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State Scarlet
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State Scarlet

3.0 of 5 stars 3.00  ·  rating details  ·  38 ratings  ·  4 reviews
When a caller tells the White House he has stolen a U.S. nuclear device and will set it off in a major European city, nobody panics. The president sees it as a chance to check the security of the nuclear weapons system; the National Security Advisor sees it as a chance to go one-up in his bureaucratic feuds - it's a useful crank call.

Except that is isn't a crank call. A nu
Hardcover, 351 pages
Published April 4th 1987 by Putnam Adult
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I am not one for thrillers usually, but for this book I am happy to make an exception. It still isn't my preferred genre and at times I did find my mind wondering, but overall, the book was a much better experience than I was expecting.

A man calls the White House and tells them that he has stolen one of their Nuclear bombs, (yes the nuclear crisis was a while ago, but hey, this book was written in the eighties.) And our Protagonist Loggerman, has to establish whether or not this guy is a crank,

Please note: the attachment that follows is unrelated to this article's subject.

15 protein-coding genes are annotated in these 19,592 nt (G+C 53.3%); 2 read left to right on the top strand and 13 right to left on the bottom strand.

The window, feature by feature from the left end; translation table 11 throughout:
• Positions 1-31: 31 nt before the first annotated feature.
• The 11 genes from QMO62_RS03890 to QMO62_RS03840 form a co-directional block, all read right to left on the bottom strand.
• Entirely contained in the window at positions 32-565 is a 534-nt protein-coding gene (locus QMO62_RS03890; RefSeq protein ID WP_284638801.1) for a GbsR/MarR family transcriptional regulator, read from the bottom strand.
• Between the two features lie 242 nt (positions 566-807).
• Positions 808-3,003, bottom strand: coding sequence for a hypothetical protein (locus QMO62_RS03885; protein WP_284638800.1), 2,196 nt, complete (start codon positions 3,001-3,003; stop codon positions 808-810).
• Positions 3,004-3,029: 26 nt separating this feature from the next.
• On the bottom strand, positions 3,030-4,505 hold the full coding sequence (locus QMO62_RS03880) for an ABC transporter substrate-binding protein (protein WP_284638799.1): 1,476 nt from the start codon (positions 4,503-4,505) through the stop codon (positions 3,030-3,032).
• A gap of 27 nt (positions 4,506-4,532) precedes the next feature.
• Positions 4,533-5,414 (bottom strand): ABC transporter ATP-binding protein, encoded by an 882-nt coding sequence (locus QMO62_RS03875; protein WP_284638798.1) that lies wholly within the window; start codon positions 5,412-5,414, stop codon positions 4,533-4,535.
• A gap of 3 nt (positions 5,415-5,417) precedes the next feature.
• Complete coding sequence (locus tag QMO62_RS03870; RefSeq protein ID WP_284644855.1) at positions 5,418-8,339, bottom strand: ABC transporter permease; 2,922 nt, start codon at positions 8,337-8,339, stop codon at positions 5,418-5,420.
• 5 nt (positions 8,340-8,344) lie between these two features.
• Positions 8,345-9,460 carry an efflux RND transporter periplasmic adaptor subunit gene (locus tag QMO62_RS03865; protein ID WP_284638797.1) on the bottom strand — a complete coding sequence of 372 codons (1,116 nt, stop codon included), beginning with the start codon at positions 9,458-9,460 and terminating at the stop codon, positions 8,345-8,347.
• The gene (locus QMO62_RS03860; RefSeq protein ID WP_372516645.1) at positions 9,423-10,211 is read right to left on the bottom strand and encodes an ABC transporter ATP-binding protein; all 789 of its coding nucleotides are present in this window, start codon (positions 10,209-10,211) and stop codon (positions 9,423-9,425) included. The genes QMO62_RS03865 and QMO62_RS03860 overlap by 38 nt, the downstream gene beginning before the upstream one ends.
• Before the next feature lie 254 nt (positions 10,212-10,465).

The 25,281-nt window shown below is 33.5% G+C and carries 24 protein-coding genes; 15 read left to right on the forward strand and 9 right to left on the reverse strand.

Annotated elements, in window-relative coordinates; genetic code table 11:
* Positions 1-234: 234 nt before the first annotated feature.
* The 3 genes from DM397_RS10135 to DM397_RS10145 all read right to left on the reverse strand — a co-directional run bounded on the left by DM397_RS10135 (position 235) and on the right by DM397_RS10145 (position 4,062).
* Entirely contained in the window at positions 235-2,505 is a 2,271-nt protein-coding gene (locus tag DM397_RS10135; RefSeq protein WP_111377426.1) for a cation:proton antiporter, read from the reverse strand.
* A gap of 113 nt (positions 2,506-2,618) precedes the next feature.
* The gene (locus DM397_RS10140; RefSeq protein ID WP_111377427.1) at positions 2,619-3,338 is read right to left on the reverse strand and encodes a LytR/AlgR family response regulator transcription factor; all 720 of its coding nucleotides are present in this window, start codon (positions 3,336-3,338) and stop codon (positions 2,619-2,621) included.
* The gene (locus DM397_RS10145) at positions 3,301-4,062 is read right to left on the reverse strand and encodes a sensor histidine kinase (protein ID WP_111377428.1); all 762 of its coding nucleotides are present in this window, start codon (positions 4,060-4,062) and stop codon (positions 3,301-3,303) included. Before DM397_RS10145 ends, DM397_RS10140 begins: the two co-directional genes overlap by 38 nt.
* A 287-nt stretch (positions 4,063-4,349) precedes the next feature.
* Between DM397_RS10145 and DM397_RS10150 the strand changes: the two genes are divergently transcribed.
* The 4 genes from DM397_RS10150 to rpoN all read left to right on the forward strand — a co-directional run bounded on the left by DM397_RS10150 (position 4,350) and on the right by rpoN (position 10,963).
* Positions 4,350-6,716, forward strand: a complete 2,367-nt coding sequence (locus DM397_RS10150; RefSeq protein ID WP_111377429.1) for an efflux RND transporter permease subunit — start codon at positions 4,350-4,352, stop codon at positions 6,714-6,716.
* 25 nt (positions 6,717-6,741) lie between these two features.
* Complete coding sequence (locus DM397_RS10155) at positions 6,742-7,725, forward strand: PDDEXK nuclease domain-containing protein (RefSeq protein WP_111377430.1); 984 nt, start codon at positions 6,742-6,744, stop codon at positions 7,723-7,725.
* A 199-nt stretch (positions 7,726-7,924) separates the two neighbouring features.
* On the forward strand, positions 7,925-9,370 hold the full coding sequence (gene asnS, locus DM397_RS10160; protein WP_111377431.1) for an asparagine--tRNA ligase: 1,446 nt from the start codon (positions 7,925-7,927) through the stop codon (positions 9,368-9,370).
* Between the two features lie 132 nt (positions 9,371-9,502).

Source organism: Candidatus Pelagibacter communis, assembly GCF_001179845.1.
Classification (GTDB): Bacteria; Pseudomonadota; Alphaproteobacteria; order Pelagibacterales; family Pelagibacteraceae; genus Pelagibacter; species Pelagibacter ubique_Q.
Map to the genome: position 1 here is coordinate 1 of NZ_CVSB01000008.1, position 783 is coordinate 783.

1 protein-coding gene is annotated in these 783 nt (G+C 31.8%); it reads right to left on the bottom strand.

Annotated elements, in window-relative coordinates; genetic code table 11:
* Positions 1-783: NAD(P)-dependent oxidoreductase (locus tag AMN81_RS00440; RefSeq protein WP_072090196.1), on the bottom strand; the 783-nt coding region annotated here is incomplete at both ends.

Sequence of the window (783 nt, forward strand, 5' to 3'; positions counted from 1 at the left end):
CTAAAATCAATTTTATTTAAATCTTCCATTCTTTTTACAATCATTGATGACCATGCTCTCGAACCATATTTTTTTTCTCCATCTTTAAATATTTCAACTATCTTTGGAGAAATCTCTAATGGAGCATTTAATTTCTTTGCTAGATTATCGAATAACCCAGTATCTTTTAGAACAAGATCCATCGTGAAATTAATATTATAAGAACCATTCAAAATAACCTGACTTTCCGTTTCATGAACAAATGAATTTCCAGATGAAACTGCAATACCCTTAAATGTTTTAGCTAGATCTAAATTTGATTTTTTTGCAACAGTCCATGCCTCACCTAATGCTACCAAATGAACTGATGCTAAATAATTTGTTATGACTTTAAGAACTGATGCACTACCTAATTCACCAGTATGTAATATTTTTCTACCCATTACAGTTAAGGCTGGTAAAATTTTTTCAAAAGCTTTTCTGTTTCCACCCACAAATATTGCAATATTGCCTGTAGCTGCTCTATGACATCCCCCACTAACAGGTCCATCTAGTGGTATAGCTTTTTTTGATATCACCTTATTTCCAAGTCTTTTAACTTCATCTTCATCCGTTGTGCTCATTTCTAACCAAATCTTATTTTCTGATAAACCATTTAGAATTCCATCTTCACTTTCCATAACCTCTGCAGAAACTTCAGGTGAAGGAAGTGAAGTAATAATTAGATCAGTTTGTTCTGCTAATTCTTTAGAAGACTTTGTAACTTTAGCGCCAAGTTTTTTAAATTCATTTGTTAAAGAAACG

Alex Willis
The plot was okay but the characters were not memorable. In addition there was nothing to hook me into loving this book.
Read this one on the husband's recommendation. Quite good. A stolen nuclear weapon, NATO, choices made, etc. The author has real life experience from his career in this field. I think that is why the story is so good.
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David Aaron has served on the National Security Council in both Republican and Democratic adminstrations, from 1972 to 1974 as senior staff member and, from 1977 to 1981, as Deputy Assistant to the President for National Security Affairs. From 1974 to 1976, he headed an investigative task force for the Senate Intelligence Committee. He was a member of the first SALT negotiations, directed the work ...more
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